Collards belong to the Brassica, making it an excellent choice in the cooler months. Although it was once called colwort, or “cabbage plant” collards do not have compact leaves that form a head like cabbage does. Collard’s blue green leaves are broad and smooth in texture. Collard’s leaves lack frilled edges like kale and mustard greens. Collard greens are commonly seen in traditional southern and Creole-style cooking, but are also enjoyed in Portugal and Brazilian stews and soups, where they are paired with fish and pork.
Look for collard greens that have firm leaves. Smaller leaves will be tender and have a milder flavor. Collard greens should be washed very well since the leaves and stems tend to collect sand and soil. Before washing, separate the leaves. Place the collard greens in a large bowl of tepid water and swirl them around with your hands. Remove the leaves from the water, empty the bowl, refill with clean water, and repeat this process until no dirt remains in the water. Store unwashed collard greens in a damp paper towel in a plastic bag. They should be placed in the refrigerator crisper where they will keep for up to five days. Cook collard greens by sautéing, braising or steaming and try them with a side of black eyed peas and a bowl of Cajun rice.

In Season

January, February, March, April, May, June, July, August, September, October, November, December

Recipes with Collards

Sweet Potato Stew with Greens

Nalini Mehta, Route to India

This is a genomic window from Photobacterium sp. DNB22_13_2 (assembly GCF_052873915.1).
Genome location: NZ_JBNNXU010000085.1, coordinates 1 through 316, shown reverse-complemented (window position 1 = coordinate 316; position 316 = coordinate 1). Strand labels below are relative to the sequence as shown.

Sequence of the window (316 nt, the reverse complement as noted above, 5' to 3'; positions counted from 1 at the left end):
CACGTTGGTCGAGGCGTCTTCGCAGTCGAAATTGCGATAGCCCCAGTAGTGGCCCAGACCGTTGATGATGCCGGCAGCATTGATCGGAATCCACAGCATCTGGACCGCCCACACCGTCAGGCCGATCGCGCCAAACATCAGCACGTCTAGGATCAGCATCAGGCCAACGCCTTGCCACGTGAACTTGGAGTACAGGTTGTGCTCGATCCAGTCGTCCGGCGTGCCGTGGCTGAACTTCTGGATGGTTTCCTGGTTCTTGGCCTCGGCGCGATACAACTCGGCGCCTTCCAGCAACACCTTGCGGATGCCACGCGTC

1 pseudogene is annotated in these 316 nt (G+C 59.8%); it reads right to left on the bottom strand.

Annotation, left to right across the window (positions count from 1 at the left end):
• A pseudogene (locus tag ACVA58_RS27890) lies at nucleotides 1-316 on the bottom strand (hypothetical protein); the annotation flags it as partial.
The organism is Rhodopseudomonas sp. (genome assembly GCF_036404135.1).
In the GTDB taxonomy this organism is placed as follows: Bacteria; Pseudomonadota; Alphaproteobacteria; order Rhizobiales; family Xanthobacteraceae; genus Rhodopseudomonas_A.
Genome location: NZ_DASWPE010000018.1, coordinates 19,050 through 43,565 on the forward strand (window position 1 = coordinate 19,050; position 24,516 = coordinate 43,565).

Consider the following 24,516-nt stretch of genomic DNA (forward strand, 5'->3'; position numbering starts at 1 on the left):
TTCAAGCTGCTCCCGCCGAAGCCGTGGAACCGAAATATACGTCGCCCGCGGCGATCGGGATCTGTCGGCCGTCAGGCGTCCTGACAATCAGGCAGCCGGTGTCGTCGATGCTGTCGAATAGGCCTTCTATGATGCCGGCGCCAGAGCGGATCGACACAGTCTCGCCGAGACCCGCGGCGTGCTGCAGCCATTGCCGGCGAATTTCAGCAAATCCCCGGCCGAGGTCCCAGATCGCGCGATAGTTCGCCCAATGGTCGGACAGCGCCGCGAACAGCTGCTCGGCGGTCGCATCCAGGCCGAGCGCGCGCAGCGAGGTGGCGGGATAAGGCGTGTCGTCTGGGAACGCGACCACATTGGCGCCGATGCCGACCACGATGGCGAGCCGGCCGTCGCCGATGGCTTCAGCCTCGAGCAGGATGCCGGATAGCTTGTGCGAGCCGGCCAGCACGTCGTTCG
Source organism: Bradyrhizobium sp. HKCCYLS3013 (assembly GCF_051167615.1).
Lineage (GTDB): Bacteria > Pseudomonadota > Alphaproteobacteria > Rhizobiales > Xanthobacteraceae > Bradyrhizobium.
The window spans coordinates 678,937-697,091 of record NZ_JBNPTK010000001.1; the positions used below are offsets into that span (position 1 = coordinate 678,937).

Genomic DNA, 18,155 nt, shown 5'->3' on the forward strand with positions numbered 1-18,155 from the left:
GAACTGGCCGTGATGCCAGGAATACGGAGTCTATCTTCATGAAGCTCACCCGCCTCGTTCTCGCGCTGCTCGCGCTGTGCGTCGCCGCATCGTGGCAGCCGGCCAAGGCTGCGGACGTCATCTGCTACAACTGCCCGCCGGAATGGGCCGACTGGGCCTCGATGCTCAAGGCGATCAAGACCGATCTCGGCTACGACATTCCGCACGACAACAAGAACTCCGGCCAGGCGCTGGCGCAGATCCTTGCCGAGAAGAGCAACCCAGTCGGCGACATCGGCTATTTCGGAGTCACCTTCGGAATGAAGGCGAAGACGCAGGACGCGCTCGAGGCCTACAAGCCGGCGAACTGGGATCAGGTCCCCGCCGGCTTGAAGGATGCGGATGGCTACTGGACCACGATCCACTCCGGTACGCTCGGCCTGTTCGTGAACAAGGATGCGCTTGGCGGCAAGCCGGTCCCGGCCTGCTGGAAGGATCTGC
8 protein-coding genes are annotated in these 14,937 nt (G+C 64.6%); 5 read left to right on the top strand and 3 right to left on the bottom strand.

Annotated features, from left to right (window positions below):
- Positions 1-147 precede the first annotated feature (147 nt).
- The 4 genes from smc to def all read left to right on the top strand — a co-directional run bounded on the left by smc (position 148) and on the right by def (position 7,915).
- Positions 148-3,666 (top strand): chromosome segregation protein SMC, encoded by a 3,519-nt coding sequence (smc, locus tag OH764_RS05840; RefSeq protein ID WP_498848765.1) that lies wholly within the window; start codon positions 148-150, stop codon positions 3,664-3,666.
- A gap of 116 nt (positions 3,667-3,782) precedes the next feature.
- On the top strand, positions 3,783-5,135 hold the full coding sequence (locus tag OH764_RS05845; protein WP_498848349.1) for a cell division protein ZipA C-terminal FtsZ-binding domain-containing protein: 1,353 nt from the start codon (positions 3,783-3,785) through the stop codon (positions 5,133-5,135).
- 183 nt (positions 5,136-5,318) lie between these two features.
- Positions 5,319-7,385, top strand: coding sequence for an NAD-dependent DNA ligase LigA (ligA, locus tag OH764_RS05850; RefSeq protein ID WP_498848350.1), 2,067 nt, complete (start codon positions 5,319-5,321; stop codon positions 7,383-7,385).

Braised Greens with Toast

Sarah Henkin, CUESA Market Chef.

Citrus Collards with Raisins

Anna Lappé and Bryant Terry’s Grub: Ideas for an Urban Organic Kitchen.

Collard Greens with Parsley-Caper Sauce

Charles Vollmar, Chef and Owner, Epicurian Exchange.

Articles about Collards

July 25, 2014

The Great Tomato Debate

Confused by terms like heirloom, open-pollinated, hybrid, and GMO? We’ll help you sort them out.

July 18, 2014

Meet Marcy

CUESA is excited to welcome our new executive director, Marcy Coburn! Find out what inspires her work.

July 11, 2014

Farm Tripping

Summer is prime time for agritourism. Here’s our list of local U-picks, tours, and other farm fun.

July 09, 2014

A Fond Farewell from Critical Edge Knife Sharpening

Bob Kattenburg retires after 19 years as the Ferry Plaza Farmers Market’s knife sharpener.

July 04, 2014

On the Farm at Marin Roots

Take a behind-the-scenes look at organic veggie growing with the young farmers at Marin Roots Farm.


CUESA (Center for Urban Education about Sustainable Agriculture) is dedicated to cultivating a sustainable food system through the operation of the Ferry Plaza Farmers Market and its educational programs. Learn More »